Center for Microeconomic Data

Quarterly Report on Household Debt and Credit
Total household debt decreased by $34 billion (0.2 percent) to $14.27 trillion, in the second quarter of 2020. This marks the first decline since the second quarter of 2014. Credit card balances fell by $76 billion, reflecting the sharp decline in overall consumer spending due to the COVID-19 pandemic. In total, non-housing balances (including credit card, auto loan, student loan, and other debts) saw the largest drop in the history of this report, with an $86 billion decline.
(posted Aug 6)
The application rate for any type of credit over the past twelve months dropped to a new series low of 39 percent in June, down from 46 percent in February. The decline was broad-based across demographic groups and was largest for credit card applications and credit card limit increase requests. The average likelihood of applying for any type of credit over the next twelve months also fell sharply, driven by a decline in expected credit card applications.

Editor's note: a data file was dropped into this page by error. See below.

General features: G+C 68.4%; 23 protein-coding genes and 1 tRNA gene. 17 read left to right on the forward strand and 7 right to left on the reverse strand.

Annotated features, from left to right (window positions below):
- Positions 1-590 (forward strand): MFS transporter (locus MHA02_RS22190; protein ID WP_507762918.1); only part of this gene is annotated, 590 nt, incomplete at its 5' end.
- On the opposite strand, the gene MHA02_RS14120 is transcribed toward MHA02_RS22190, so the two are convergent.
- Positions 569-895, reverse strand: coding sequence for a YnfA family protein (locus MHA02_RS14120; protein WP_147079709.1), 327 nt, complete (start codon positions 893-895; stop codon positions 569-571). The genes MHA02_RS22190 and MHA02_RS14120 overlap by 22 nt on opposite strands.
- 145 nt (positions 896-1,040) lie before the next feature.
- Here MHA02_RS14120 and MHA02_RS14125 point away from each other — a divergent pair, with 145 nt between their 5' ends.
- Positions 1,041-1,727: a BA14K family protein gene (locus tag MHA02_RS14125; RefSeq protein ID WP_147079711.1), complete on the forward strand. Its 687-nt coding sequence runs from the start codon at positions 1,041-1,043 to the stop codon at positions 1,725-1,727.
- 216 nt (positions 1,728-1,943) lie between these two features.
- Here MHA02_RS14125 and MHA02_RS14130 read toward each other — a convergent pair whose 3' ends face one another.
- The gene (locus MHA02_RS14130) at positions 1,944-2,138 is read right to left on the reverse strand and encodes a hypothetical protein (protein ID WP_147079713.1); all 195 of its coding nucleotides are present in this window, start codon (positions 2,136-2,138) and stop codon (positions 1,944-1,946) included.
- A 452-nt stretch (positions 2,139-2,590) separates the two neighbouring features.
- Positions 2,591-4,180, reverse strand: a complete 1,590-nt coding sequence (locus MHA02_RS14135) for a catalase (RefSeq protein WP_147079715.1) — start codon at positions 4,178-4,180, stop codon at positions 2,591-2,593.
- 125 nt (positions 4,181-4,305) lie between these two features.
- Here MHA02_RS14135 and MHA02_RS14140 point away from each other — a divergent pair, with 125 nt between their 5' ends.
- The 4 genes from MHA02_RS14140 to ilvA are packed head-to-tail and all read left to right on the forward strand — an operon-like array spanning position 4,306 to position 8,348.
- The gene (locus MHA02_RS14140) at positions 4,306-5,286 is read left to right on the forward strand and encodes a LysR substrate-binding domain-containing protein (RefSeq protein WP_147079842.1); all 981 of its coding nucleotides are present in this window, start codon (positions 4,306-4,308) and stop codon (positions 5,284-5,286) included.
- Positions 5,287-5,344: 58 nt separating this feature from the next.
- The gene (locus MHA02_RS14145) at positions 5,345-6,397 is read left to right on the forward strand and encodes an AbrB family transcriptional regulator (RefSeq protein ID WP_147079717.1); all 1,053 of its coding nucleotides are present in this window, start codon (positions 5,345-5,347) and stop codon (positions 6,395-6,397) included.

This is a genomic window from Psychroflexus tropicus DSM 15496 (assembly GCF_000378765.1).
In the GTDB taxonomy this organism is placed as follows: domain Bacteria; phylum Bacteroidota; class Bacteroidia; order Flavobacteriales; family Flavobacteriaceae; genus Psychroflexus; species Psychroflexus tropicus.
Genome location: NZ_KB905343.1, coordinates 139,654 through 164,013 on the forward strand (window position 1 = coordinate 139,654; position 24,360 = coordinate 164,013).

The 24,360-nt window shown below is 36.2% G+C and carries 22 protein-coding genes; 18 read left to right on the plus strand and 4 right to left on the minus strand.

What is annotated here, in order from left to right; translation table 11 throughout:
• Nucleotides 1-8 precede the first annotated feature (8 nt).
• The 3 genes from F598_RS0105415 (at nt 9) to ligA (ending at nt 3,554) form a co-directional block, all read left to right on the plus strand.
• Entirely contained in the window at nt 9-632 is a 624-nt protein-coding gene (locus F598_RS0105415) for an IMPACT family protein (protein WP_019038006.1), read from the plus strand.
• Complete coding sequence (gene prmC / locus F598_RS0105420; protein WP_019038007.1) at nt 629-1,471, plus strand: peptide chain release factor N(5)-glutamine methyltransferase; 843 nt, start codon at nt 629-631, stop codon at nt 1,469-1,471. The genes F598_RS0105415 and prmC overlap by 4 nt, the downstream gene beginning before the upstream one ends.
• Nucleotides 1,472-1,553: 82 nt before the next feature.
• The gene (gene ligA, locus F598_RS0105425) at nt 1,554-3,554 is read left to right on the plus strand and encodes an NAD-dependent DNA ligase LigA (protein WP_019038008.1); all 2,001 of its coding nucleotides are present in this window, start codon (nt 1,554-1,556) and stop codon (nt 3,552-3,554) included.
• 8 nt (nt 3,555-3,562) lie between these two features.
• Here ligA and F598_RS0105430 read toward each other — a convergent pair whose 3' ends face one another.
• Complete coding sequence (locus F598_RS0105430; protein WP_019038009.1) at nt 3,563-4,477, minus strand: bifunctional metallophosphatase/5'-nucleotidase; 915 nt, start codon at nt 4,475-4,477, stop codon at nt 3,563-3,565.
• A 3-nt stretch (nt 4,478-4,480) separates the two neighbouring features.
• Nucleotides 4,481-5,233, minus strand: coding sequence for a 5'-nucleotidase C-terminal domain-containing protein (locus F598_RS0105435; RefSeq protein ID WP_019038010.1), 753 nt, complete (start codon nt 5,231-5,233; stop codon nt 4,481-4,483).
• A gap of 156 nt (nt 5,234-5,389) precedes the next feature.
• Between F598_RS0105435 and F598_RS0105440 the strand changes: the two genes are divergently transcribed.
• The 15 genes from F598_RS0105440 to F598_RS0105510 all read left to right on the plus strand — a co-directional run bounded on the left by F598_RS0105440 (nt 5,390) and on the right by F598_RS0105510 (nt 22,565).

(posted July 17)
Note: Results for the June Survey of Consumer Expectations Credit Access Survey were released on Friday, July 17, instead of Monday, July 20, as scheduled due to a premature release of some data.
June 2020 Survey: While consumers remain less optimistic about earnings growth, income growth, and job finding expectations than in the pre-COVID-19 period, some indicators measuring the outlook for household financial conditions have shown considerable improvement. For example, home price growth expectations increased and the average probability of missing a future minimum debt payment reached a new series low. Median inflation expectations decreased at both the one-year and three-year horizons.
(posted July 13)